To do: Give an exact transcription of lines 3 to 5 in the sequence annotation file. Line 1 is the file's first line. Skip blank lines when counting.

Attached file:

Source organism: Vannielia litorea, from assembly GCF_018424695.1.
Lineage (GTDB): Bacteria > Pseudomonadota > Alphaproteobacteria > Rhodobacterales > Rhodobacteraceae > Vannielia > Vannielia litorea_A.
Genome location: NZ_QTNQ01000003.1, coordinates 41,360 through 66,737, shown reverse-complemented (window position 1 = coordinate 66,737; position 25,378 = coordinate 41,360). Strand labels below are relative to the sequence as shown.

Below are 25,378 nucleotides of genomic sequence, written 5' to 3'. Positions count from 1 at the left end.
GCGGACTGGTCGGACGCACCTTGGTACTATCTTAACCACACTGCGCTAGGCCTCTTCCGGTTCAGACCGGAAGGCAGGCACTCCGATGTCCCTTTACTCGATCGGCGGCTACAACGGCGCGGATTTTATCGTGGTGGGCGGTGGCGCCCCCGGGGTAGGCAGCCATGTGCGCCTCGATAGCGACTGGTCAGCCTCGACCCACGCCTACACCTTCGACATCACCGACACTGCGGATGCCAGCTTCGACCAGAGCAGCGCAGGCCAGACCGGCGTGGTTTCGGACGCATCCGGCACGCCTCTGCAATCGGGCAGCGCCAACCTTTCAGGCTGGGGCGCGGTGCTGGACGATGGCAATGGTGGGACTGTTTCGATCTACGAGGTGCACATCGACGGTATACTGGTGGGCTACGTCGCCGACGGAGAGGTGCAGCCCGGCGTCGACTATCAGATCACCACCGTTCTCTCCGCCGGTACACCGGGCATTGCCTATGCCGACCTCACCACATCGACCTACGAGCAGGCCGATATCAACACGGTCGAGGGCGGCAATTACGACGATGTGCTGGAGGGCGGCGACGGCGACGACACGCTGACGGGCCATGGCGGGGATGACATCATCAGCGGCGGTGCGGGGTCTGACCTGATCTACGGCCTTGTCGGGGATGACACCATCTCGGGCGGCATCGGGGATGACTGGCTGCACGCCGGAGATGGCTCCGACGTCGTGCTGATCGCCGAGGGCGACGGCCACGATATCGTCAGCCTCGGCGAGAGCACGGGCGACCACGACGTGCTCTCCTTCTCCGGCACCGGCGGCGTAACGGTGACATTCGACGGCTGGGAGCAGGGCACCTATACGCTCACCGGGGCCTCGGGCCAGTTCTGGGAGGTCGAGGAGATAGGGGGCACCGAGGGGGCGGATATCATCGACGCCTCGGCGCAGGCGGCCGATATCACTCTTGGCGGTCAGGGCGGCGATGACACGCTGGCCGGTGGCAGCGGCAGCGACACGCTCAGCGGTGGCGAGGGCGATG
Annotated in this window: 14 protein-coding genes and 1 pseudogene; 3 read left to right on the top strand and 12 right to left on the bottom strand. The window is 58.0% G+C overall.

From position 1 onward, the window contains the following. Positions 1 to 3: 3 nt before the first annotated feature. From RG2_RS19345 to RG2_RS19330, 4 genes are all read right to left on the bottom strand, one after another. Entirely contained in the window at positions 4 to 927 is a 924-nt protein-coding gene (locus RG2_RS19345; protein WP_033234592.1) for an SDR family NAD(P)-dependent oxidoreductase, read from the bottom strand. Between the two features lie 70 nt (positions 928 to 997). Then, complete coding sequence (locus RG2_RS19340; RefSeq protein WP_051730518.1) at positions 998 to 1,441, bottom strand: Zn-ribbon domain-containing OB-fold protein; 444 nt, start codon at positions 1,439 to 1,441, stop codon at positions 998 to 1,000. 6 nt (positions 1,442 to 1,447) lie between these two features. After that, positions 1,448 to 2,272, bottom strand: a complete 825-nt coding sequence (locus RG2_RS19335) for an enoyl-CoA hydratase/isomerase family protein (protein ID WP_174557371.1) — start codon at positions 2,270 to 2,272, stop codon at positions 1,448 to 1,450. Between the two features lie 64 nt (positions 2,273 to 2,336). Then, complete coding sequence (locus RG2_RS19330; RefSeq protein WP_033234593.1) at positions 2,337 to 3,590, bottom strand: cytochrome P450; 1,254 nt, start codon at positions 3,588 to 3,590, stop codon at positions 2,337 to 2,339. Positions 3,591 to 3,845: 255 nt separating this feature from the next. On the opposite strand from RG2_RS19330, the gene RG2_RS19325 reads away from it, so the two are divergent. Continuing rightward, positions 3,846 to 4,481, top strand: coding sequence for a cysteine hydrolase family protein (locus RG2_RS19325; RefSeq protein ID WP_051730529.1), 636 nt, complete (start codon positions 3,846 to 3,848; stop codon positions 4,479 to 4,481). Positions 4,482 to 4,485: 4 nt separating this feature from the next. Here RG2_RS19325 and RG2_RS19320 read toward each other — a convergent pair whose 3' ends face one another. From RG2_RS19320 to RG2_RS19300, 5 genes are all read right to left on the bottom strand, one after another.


Genome location: NZ_QTNQ01000003.1, coordinates 41,360 through 66,737, shown reverse-complemented (window position 1 = coordinate 66,737; position 25,378 = coordinate 41,360). Strand labels below are relative to the sequence as shown.

Below are 25,378 nucleotides of genomic sequence, written 5' to 3'. Positions count from 1 at the left end.
GCGGACTGGTCGGACGCACCTTGGTACTATCTTAACCACACTGCGCTAGGCCTCTTCCGGTTCAGACCGGAAGGCAGGCACTCCGATGTCCCTTTACTCGATCGGCGGCTACAACGGCGCGGATTTTATCGTGGTGGGCGGTGGCGCCCCCGGGGTAGGCAGCCATGTGCGCCTCGATAGCGACTGGTCAGCCTCGACCCACGCCTACACCTTCGACATCACCGACACTGCGGATGCCAGCTTCGACCAGAGCAGCGCAGGCCAGACCGGCGTGGTTTCGGACGCATCCGGCACGCCTCTGCAATCGGGCAGCGCCAACCTTTCAGGCTGGGGCGCGGTGCTGGACGATGGCAATGGTGGGACTGTTTCGATCTACGAGGTGCACATCGACGGTATACTGGTGGGCTACGTCGCCGACGGAGAGGTGCAGCCCGGCGTCGACTATCAGATCACCACCGTTCTCTCCGCCGGTACACCGGGCATTGCCTATGCCGACCTCACCACATCGACCTACGAGCAGGCCGATATCAACACGGTCGAGGGCGGCAATTACGACGATGTGCTGGAGGGCGGCGACGGCGACGACACGCTGACGGGCCATGGCGGGGATGACATCATCAGCGGCGGTGCGGGGTCTGACCTGATCTACGGCCTTGTCGGGGATGACACCATCTCGGGCGGCATCGGGGATGACTGGCTGCACGCCGGAGATGGCTCCGACGTCGTGCTGATCGCCGAGGGCGACGGCCACGATATCGTCAGCCTCGGCGAGAGCACGGGCGACCACGACGTGCTCTCCTTCTCCGGCACCGGCGGCGTAACGGTGACATTCGACGGCTGGGAGCAGGGCACCTATACGCTCACCGGGGCCTCGGGCCAGTTCTGGGAGGTCGAGGAGATAGGGGGCACCGAGGGGGCGGATATCATCGACGCCTCGGCGCAGGCGGCCGATATCACTCTTGGCGGTCAGGGCGGCGATGACACGCTGGCCGGTGGCAGCGGCAGCGACACGCTCAGCGGTGGCGAGGGCGATG